Husband, aka Michael Paolino, launches his debut album, The Money, this Friday, January 23, at Mojos with help from Moana, Limbo and The Little Lord Street Band. BOB GORDON has a chat.
In releasing an album, what did you want to evoke beyond that of your EP in 2011?
I felt like I needed an album of songs to convey the full range of my emotions – the good and bad. An EP of four songs couldn’t really do that, so an album made sense to me. The EP in 2011 was my first attempt at writing for myself, I hadn’t given any thought to its direction and we had a really limited production budget. So in recording the album, I was able to re-record the tracks from the EP, as well as six new songs, paying more attention to the overall quality of the tracks. Evoking a sense of cohesiveness, while letting each track tell its own story, was important too.
Did you feel you were writing songs for an album as such, or is it better to just keep writing and what will come will come?
At first I just wrote and wrote. The only time I was conscious of writing for an album was when I noticed that a couple of songs sounded similar. I would experiment with them to see if there was another direction I could take, as I really wanted each song to stand alone. Other than that, my songs tend to be pretty different from each other, which I think makes for a better album. It was incredibly freeing to experiment with loads of different songs, knowing only 10 or 12 would end up being recorded.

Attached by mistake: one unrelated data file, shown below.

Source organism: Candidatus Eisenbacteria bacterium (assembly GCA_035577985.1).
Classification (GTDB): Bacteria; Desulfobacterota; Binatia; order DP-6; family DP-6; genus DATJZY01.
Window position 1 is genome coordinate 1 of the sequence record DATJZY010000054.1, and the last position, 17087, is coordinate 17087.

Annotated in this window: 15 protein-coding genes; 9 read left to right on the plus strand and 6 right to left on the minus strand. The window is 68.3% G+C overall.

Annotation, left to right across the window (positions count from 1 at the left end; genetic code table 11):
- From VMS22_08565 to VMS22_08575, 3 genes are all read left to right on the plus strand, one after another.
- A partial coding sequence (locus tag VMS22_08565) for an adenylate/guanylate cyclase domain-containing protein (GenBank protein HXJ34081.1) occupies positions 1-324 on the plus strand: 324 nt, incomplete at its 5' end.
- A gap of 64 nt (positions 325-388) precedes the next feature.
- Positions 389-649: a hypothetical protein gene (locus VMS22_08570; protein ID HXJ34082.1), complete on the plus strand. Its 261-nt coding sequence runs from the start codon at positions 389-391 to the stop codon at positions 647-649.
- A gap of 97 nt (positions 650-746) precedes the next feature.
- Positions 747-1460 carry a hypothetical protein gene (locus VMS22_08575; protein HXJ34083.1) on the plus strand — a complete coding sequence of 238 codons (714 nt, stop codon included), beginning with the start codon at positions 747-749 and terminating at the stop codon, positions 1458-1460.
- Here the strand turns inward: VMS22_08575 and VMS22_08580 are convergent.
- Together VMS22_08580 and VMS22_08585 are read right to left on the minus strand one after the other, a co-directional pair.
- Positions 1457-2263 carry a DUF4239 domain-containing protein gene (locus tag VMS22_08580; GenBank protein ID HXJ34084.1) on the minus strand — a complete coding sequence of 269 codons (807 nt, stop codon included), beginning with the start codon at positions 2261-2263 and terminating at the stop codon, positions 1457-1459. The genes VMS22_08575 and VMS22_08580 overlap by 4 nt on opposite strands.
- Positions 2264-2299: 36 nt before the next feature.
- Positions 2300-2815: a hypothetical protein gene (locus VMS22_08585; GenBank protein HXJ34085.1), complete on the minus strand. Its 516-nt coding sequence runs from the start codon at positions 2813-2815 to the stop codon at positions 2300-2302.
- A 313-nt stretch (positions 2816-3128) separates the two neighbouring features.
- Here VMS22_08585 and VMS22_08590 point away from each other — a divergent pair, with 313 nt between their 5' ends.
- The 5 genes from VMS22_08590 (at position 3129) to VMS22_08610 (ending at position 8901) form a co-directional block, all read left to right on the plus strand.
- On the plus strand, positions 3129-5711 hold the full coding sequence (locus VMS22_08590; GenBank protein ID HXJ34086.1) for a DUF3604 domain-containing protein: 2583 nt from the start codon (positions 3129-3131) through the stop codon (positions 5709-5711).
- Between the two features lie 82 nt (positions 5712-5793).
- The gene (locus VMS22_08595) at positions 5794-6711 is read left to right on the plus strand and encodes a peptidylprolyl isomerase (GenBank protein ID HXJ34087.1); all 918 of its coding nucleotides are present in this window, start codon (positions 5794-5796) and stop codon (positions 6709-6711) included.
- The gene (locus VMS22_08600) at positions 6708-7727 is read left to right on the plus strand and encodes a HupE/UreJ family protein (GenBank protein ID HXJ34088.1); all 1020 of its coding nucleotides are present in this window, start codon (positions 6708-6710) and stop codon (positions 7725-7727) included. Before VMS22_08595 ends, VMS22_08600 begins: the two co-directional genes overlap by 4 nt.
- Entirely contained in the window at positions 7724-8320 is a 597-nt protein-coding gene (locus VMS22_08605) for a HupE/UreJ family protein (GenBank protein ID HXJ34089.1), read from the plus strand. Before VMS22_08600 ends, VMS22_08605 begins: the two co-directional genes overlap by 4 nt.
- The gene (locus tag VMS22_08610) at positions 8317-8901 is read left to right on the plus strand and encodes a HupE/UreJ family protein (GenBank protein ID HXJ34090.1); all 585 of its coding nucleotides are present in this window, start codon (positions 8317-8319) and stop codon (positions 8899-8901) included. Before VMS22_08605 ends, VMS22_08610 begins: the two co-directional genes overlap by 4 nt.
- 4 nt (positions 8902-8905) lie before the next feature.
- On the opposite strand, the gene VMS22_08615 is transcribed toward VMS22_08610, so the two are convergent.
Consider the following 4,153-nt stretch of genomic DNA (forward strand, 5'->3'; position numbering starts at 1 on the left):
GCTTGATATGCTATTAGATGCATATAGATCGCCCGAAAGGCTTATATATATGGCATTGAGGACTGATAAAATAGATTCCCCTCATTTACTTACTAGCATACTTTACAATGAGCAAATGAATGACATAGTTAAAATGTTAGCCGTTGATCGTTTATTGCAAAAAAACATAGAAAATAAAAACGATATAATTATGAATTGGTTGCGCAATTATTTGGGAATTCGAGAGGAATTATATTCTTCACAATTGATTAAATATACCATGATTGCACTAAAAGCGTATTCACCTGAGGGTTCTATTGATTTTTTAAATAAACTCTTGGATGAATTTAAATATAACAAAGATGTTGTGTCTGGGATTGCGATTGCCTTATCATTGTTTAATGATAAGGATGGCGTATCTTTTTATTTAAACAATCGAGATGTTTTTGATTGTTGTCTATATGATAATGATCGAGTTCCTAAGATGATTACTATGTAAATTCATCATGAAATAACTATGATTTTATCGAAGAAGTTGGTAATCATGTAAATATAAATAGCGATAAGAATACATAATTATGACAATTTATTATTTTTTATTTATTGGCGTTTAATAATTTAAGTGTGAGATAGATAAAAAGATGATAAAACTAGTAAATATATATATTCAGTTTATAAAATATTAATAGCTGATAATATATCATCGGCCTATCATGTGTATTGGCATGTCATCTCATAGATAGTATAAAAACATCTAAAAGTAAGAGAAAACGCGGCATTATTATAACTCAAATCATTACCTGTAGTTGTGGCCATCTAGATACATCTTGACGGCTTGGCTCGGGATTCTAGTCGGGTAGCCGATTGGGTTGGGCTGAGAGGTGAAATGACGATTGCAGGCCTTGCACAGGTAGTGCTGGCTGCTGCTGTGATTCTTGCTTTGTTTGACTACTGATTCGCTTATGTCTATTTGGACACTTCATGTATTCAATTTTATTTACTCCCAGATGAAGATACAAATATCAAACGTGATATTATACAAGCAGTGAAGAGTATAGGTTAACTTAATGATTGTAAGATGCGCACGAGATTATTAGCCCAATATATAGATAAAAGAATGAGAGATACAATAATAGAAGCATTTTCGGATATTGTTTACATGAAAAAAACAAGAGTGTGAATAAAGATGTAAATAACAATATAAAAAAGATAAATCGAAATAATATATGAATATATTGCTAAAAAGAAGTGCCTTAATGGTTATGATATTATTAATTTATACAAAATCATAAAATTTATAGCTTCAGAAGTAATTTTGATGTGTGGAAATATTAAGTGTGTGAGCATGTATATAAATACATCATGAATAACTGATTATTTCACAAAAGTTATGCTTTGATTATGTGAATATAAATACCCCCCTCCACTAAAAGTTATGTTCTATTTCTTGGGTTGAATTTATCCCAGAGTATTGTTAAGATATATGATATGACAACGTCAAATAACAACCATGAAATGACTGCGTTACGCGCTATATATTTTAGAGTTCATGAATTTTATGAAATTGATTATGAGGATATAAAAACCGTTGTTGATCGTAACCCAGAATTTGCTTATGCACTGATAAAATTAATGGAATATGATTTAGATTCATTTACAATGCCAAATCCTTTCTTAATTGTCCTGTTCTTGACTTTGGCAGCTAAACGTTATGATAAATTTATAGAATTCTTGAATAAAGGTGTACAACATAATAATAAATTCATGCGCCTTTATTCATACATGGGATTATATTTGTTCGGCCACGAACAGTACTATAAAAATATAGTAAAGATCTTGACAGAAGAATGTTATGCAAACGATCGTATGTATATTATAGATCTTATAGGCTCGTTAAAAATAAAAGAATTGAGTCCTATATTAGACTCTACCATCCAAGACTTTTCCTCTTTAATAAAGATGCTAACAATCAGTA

Do you let songs ideas gestate for a while, or do they come pretty directly?
Definitely gestate. I normally come up with a hook and then I’ll just sit with it for a few months. Then I’ll devote some time to writing lyrics, and at that point start weaving the hook into a song. From there, it sits a while longer until enough time has gone past that I can confidently say whether I like it or whether I think it’s crap. At the moment I have about eight songs or hooks waiting to be finished from early 2014. I’m really slow at writing.
It’s an interesting juxtaposition, using the stage name Husband while the imagery shows you alone. Your artwork in the inner sleeve is also evocative…
(Laughs) Perhaps you’ve unlocked some inner demons of mine. I like writing about social structures and the expectations of those around us. As far as being alone in the photos, that isn’t a comment on marriage. I see marriage as the most important partnership you can have. The photos are probably more of a comment about being in your head, or feeling alone or misunderstood.
The inner sleeve artwork depicts the daily trek to work. I would love to believe we are all self-expressed and happy in our employment, but I think the reality is different. The painting I did, as well as the music, up to a point, is just me venting my frustration.
What music were you drawn to in your formative years and how present is it in your music now?
I listened to bands like Silverchair, Powderfinger and Nirvana growing up. I love a big chorus. I’ve tried writing chilled music but I just don’t have the disposition for it. I think what that music instilled in me was the need to push the song through a wall in the chorus. When I write now, I try to push past the urge to keep the song plodding along. I do my best to come up with something awesome. All the bands I listened to in school had a way of making everything seem okay, kinda like they were wiping the slate clean.
With the album now out, what are you plans – and hopes – for the year ahead?
I would love to tour. We have some great shows coming up and I’m excited about Nannup Music Festival. Touring to the east coast would be so much fun, and I want to record another album with Seb (Kane), Dave (Robinson) and Anneke (de Rooij), who are the backbone of Husband. I think we all have a good understanding of where the music needs to go, so I’d love to write the next album with them.